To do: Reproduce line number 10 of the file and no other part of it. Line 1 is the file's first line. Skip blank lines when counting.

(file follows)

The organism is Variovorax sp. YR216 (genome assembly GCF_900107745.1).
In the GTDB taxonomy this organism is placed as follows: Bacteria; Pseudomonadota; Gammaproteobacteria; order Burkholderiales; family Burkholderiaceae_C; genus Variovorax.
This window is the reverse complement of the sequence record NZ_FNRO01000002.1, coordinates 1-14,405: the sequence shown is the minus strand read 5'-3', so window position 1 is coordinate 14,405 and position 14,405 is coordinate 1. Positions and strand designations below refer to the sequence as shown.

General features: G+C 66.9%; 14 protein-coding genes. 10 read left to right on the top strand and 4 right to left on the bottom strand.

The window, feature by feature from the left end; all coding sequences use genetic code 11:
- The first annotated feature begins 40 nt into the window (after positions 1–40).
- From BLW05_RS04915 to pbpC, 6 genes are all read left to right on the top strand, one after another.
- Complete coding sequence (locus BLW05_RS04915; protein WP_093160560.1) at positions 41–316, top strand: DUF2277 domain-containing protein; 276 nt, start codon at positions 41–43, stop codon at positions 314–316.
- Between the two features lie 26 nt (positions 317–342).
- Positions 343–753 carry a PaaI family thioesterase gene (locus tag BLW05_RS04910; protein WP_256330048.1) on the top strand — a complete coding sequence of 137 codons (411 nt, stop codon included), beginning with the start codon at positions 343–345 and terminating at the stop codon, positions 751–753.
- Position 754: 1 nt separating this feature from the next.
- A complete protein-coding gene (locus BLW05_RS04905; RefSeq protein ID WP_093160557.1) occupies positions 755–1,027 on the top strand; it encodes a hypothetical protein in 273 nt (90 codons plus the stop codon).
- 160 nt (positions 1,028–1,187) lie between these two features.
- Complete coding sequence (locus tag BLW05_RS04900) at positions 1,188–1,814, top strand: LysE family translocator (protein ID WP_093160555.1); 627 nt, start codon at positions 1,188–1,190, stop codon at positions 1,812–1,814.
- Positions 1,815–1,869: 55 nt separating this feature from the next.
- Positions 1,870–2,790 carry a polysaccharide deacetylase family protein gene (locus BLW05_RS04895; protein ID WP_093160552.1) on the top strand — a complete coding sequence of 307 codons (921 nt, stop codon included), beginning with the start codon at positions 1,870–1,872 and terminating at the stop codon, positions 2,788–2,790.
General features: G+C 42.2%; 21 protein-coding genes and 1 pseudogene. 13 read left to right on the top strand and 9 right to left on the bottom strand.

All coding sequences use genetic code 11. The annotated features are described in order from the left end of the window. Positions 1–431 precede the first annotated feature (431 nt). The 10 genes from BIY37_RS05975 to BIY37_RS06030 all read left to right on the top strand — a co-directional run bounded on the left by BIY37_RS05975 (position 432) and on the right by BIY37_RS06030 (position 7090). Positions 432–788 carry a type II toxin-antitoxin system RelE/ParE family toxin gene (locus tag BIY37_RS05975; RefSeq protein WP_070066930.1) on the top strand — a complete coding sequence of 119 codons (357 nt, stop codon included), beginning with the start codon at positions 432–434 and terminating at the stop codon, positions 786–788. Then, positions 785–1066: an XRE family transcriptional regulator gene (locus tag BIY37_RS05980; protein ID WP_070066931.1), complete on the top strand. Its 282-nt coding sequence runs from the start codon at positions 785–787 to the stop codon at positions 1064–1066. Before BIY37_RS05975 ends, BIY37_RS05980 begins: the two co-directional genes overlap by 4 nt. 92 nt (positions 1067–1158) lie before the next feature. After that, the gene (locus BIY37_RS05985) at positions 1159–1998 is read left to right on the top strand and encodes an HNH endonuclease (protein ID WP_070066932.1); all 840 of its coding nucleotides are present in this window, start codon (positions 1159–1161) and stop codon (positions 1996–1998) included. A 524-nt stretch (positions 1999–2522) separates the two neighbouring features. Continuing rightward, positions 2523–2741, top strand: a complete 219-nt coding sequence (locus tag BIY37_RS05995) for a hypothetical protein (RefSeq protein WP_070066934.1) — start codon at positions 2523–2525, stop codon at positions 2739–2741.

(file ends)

- Positions 343–753 carry a PaaI family thioesterase gene (locus tag BLW05_RS04910; protein WP_256330048.1) on the top strand — a complete coding sequence of 137 codons (411 nt, stop codon included), beginning with the start codon at positions 343–345 and terminating at the stop codon, positions 751–753.